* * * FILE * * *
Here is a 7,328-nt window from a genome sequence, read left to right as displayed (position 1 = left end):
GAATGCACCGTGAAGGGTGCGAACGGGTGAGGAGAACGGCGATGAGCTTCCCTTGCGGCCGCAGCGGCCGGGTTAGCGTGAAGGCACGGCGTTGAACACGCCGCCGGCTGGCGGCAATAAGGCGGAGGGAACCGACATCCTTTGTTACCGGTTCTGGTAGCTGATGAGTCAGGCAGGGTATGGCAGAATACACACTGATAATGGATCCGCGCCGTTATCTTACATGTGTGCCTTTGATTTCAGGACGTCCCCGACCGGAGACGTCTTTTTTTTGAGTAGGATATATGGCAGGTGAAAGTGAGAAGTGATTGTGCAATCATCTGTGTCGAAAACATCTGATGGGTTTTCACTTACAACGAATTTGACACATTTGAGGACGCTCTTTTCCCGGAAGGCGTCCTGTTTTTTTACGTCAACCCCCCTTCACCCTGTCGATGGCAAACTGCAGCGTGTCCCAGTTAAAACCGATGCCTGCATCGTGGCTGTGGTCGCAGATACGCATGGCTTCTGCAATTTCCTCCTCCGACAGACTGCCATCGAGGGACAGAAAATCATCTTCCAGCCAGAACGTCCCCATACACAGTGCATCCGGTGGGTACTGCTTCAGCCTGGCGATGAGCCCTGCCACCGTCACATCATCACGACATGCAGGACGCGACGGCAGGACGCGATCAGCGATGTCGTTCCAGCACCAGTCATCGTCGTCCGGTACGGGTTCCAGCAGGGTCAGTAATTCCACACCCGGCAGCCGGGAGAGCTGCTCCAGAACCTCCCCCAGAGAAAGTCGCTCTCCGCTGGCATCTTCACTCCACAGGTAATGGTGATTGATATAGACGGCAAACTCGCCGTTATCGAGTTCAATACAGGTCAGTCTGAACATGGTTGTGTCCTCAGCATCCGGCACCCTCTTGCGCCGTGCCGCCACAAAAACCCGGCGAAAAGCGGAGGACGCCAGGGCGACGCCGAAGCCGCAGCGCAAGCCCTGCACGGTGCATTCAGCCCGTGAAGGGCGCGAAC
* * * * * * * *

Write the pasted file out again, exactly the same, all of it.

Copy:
Here is a 7,328-nt window from a genome sequence, read left to right as displayed (position 1 = left end):
GAATGCACCGTGAAGGGTGCGAACGGGTGAGGAGAACGGCGATGAGCTTCCCTTGCGGCCGCAGCGGCCGGGTTAGCGTGAAGGCACGGCGTTGAACACGCCGCCGGCTGGCGGCAATAAGGCGGAGGGAACCGACATCCTTTGTTACCGGTTCTGGTAGCTGATGAGTCAGGCAGGGTATGGCAGAATACACACTGATAATGGATCCGCGCCGTTATCTTACATGTGTGCCTTTGATTTCAGGACGTCCCCGACCGGAGACGTCTTTTTTTTGAGTAGGATATATGGCAGGTGAAAGTGAGAAGTGATTGTGCAATCATCTGTGTCGAAAACATCTGATGGGTTTTCACTTACAACGAATTTGACACATTTGAGGACGCTCTTTTCCCGGAAGGCGTCCTGTTTTTTTACGTCAACCCCCCTTCACCCTGTCGATGGCAAACTGCAGCGTGTCCCAGTTAAAACCGATGCCTGCATCGTGGCTGTGGTCGCAGATACGCATGGCTTCTGCAATTTCCTCCTCCGACAGACTGCCATCGAGGGACAGAAAATCATCTTCCAGCCAGAACGTCCCCATACACAGTGCATCCGGTGGGTACTGCTTCAGCCTGGCGATGAGCCCTGCCACCGTCACATCATCACGACATGCAGGACGCGACGGCAGGACGCGATCAGCGATGTCGTTCCAGCACCAGTCATCGTCGTCCGGTACGGGTTCCAGCAGGGTCAGTAATTCCACACCCGGCAGCCGGGAGAGCTGCTCCAGAACCTCCCCCAGAGAAAGTCGCTCTCCGCTGGCATCTTCACTCCACAGGTAATGGTGATTGATATAGACGGCAAACTCGCCGTTATCGAGTTCAATACAGGTCAGTCTGAACATGGTTGTGTCCTCAGCATCCGGCACCCTCTTGCGCCGTGCCGCCACAAAAACCCGGCGAAAAGCGGAGGACGCCAGGGCGACGCCGAAGCCGCAGCGCAAGCCCTGCACGGTGCATTCAGCCCGTGAAGGGCGCGAAC